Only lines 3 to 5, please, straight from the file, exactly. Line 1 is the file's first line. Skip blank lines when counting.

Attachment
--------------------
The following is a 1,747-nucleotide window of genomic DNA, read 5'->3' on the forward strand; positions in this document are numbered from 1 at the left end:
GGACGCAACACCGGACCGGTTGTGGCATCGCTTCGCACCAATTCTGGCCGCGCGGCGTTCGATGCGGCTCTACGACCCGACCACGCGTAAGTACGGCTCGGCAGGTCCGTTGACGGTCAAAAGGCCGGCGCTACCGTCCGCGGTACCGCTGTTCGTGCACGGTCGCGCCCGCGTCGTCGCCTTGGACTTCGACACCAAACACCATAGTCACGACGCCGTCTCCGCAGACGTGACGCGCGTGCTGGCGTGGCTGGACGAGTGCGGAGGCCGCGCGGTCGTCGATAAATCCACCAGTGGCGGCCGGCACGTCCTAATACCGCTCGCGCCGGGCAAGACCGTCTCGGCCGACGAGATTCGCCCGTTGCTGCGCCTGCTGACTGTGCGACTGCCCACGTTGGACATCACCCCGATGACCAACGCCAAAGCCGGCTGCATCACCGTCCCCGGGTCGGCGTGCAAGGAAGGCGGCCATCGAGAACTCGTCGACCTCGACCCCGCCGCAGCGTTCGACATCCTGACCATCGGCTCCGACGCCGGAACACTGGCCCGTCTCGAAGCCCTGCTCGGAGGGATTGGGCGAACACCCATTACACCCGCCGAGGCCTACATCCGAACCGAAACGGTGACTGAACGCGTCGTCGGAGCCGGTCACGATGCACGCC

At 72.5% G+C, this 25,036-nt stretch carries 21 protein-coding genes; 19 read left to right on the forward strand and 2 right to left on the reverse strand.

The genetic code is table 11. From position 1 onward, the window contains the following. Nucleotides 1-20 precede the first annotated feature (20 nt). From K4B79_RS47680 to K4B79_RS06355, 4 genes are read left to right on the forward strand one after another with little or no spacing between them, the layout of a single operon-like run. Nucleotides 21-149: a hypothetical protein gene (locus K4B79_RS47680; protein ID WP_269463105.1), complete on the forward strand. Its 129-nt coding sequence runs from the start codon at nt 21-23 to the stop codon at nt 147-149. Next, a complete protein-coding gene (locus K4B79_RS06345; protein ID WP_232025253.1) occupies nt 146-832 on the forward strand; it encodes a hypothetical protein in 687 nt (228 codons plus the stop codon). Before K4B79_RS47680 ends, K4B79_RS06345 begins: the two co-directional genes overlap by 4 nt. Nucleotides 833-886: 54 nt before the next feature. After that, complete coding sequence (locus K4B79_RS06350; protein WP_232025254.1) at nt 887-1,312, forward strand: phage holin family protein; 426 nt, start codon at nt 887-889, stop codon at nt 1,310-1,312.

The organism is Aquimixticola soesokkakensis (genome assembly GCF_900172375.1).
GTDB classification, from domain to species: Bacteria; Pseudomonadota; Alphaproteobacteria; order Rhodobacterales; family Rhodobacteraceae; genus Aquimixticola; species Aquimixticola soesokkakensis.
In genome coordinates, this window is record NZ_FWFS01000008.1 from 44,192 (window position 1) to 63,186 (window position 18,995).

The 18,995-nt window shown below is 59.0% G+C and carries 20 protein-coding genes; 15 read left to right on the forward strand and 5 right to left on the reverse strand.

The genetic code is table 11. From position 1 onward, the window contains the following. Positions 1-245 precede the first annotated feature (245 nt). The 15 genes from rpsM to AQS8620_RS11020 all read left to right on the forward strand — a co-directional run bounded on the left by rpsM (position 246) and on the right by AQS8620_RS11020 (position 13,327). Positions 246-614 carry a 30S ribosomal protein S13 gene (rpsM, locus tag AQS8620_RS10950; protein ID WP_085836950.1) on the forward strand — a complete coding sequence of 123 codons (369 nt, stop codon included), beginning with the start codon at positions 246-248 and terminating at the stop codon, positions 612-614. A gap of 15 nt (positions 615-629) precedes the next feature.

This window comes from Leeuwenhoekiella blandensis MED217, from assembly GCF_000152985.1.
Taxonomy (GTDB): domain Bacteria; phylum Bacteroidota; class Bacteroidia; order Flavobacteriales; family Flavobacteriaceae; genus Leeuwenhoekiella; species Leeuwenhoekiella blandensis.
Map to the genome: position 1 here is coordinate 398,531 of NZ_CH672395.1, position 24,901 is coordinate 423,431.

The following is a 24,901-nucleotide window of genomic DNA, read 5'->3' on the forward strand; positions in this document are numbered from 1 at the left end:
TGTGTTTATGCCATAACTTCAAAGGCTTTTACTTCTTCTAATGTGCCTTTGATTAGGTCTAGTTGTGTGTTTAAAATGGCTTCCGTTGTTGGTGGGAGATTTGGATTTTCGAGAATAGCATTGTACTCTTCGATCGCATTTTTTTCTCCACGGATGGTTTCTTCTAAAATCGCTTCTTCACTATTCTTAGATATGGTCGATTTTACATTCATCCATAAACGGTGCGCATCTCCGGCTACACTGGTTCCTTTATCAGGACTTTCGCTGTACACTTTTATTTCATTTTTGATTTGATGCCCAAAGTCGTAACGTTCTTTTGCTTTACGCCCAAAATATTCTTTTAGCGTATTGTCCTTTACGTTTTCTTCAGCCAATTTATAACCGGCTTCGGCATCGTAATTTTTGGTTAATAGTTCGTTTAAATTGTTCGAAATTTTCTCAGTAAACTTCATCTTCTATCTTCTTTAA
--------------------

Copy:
At 72.5% G+C, this 25,036-nt stretch carries 21 protein-coding genes; 19 read left to right on the forward strand and 2 right to left on the reverse strand.

The genetic code is table 11. From position 1 onward, the window contains the following. Nucleotides 1-20 precede the first annotated feature (20 nt). From K4B79_RS47680 to K4B79_RS06355, 4 genes are read left to right on the forward strand one after another with little or no spacing between them, the layout of a single operon-like run. Nucleotides 21-149: a hypothetical protein gene (locus K4B79_RS47680; protein ID WP_269463105.1), complete on the forward strand. Its 129-nt coding sequence runs from the start codon at nt 21-23 to the stop codon at nt 147-149. Next, a complete protein-coding gene (locus K4B79_RS06345; protein ID WP_232025253.1) occupies nt 146-832 on the forward strand; it encodes a hypothetical protein in 687 nt (228 codons plus the stop codon). Before K4B79_RS47680 ends, K4B79_RS06345 begins: the two co-directional genes overlap by 4 nt. Nucleotides 833-886: 54 nt before the next feature. After that, complete coding sequence (locus K4B79_RS06350; protein WP_232025254.1) at nt 887-1,312, forward strand: phage holin family protein; 426 nt, start codon at nt 887-889, stop codon at nt 1,310-1,312.

The organism is Aquimixticola soesokkakensis (genome assembly GCF_900172375.1).